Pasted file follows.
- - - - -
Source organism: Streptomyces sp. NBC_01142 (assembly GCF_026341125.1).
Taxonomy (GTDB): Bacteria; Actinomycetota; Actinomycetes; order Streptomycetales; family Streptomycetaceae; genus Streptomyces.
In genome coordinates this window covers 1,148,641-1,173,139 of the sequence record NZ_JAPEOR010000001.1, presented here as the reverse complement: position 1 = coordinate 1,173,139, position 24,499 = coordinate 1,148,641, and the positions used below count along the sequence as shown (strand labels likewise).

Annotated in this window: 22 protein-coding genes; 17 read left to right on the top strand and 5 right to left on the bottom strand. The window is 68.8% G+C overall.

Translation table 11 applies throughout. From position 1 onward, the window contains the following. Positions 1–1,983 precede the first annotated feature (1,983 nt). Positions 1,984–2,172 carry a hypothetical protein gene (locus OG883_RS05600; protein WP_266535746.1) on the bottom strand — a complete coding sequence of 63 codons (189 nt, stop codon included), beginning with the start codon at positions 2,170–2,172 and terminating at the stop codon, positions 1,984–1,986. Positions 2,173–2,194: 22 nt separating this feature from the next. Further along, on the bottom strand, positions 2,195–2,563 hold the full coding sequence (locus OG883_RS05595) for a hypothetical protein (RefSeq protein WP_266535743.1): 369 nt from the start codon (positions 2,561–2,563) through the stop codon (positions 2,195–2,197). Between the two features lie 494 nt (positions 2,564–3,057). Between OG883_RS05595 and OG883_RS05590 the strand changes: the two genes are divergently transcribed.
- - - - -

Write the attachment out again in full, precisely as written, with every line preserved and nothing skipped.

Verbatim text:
Source organism: Streptomyces sp. NBC_01142 (assembly GCF_026341125.1).
Taxonomy (GTDB): Bacteria; Actinomycetota; Actinomycetes; order Streptomycetales; family Streptomycetaceae; genus Streptomyces.
In genome coordinates this window covers 1,148,641-1,173,139 of the sequence record NZ_JAPEOR010000001.1, presented here as the reverse complement: position 1 = coordinate 1,173,139, position 24,499 = coordinate 1,148,641, and the positions used below count along the sequence as shown (strand labels likewise).

Annotated in this window: 22 protein-coding genes; 17 read left to right on the top strand and 5 right to left on the bottom strand. The window is 68.8% G+C overall.

Translation table 11 applies throughout. From position 1 onward, the window contains the following. Positions 1–1,983 precede the first annotated feature (1,983 nt). Positions 1,984–2,172 carry a hypothetical protein gene (locus OG883_RS05600; protein WP_266535746.1) on the bottom strand — a complete coding sequence of 63 codons (189 nt, stop codon included), beginning with the start codon at positions 2,170–2,172 and terminating at the stop codon, positions 1,984–1,986. Positions 2,173–2,194: 22 nt separating this feature from the next. Further along, on the bottom strand, positions 2,195–2,563 hold the full coding sequence (locus OG883_RS05595) for a hypothetical protein (RefSeq protein WP_266535743.1): 369 nt from the start codon (positions 2,561–2,563) through the stop codon (positions 2,195–2,197). Between the two features lie 494 nt (positions 2,564–3,057). Between OG883_RS05595 and OG883_RS05590 the strand changes: the two genes are divergently transcribed.